Photo courtesy of Creative Commons.
Raul Herrera/Staff Writer
Students and their social media profiles once again are topics of discussion when it comes to university admissions. A Kaplan Test Prep survey found that the amount of college admissions officers who have reportedly searched applicants on Google or Facebook has increased.
According to the 2012 survey, 27 percent of officers reported that they had used Google to discover more about their applicants, 26 percent claimed they had used Facebook. This year, 29 percent have used Google and 31 percent have used Facebook.
Luisa Havens, vice president of Enrollment Services, declined an interview due to her eventful schedule. However, an admissions clerk advised Student Media that the Admissions Office does not have the time to check applicants’ social media profiles.
Salvador Dajer, junior finance student, was once a dual enrollment student from Ronald W. Reagan Doral Senior High School. When he applied to the University, he did not consider the possibility of his social media profile being checked.
“It did not cross my mind back then, though it doesn’t surprise me now,” said Dajer.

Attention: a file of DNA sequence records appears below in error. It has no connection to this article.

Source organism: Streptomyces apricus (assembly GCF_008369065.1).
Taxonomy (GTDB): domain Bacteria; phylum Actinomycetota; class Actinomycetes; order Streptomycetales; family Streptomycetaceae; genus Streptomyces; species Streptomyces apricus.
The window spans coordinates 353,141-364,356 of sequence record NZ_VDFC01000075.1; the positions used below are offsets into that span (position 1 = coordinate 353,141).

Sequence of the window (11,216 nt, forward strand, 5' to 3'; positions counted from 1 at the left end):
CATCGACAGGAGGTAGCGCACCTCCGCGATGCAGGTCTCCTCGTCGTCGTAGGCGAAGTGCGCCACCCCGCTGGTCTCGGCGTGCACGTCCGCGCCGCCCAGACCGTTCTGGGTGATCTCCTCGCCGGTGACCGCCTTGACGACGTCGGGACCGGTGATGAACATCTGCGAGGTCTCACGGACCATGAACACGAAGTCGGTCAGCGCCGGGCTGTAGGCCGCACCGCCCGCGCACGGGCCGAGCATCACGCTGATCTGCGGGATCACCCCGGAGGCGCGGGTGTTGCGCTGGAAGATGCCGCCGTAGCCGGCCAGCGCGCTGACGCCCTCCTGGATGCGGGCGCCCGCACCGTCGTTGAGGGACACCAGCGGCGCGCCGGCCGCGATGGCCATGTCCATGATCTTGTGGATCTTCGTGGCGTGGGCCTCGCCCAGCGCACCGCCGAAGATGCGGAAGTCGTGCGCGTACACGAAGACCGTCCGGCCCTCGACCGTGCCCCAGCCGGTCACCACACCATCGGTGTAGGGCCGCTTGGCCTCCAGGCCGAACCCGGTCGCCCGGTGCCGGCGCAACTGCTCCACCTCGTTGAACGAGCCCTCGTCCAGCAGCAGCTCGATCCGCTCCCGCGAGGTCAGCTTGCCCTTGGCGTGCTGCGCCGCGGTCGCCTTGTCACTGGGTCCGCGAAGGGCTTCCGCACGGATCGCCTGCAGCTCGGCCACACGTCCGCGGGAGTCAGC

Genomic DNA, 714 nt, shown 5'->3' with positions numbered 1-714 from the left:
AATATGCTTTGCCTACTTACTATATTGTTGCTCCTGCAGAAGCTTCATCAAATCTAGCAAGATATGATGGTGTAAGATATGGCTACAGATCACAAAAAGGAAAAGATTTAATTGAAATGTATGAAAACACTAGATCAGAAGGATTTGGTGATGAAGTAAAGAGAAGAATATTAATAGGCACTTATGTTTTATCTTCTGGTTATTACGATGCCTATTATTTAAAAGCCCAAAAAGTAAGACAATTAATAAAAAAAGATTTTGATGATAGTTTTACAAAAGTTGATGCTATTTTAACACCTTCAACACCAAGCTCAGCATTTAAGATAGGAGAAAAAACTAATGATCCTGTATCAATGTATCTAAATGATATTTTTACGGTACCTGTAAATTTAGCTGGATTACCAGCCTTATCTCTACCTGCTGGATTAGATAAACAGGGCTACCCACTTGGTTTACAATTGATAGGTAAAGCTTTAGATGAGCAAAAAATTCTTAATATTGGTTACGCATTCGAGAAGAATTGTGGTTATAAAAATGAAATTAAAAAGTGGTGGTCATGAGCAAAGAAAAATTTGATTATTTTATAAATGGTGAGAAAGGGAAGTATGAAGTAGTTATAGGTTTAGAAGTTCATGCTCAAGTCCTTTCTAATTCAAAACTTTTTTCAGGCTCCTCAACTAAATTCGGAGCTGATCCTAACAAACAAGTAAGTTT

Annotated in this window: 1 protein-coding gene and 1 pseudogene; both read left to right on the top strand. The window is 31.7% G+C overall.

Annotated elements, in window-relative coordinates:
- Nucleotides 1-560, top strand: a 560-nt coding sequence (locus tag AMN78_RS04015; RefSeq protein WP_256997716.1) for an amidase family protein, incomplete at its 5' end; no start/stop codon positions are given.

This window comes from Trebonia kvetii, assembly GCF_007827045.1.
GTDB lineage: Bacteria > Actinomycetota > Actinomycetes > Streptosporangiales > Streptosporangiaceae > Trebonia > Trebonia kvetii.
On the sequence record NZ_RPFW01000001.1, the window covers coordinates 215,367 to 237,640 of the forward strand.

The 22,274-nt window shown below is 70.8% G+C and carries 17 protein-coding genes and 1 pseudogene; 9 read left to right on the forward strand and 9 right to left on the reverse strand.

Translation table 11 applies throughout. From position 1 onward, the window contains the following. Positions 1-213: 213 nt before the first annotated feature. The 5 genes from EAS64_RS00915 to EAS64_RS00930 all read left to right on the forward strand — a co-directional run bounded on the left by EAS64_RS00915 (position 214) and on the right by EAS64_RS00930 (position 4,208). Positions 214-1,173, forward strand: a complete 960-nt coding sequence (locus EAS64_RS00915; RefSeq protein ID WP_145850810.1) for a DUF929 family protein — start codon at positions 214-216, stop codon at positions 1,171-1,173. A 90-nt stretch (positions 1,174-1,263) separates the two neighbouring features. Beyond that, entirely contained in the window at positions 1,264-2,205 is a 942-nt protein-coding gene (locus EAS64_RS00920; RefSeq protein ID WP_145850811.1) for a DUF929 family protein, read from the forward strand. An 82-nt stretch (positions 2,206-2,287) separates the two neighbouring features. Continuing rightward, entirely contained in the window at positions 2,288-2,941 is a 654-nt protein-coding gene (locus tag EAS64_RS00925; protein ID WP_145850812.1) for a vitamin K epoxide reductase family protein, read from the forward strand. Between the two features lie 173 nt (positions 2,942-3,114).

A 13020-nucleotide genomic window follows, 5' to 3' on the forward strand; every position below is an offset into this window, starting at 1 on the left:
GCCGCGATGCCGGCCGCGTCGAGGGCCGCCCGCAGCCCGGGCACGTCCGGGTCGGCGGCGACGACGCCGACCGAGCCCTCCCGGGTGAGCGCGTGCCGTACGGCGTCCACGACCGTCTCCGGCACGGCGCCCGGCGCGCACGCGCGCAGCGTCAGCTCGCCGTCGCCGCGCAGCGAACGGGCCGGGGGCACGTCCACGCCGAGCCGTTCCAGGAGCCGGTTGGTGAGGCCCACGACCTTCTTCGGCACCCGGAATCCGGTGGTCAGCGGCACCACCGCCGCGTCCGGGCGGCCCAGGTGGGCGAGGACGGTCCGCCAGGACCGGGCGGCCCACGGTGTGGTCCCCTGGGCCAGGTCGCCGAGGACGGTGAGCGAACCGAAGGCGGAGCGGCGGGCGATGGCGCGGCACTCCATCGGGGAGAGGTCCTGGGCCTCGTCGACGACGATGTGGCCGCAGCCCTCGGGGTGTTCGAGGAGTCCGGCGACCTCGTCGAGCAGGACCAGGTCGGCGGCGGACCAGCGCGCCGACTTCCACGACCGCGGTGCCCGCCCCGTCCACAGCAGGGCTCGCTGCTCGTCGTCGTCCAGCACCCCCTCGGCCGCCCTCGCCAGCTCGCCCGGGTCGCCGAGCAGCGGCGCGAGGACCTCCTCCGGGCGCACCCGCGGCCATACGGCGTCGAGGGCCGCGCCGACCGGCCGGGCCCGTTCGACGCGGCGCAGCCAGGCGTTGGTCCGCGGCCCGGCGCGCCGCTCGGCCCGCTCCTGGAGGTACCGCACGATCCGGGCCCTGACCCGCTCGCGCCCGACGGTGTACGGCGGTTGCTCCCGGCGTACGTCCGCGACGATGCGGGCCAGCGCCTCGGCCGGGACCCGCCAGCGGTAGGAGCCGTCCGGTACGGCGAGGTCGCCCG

[pullquote]As new technologies develop, social culture must also evolve and adapt. Your Facebook page is a window into your values, your interests, how you carry yourself and how you manage your relationships with others. [/pullquote]
Seppy Basili, vice president of College Admissions and K-12 Programs in Kaplan Test Prep, claimed in the survey’s press release that there is a greater “acknowledgement” of the fact that some universities check social media profiles.
The same press release noted that another Kaplan survey pointed that 75 percent of students surveyed that were headed for college did not seem too concerned if an admissions officer would search for them on Google.
However, Dajer believes that students should maintain a clean Facebook profile.
“I believe you should always be conscious of the visibility of your behavior on Facebook, whether you’re concerned about friends, family [or] potential employers,” said Dajer.
The Kaplan survey found that there has been a decrease in the discovery of negative content by admissions officers. In 2012, 35 percent reported discovering content that would negatively affect the application of students. This year, the number is at 30 percent.
Dajer mentioned his concerns on whether or not such a practice can be dangerous.
“I personally believe this issue can be an invasion of privacy. Biased employers or university admission workers may discriminate based on attributes not disclosed within applications,” said Dajer.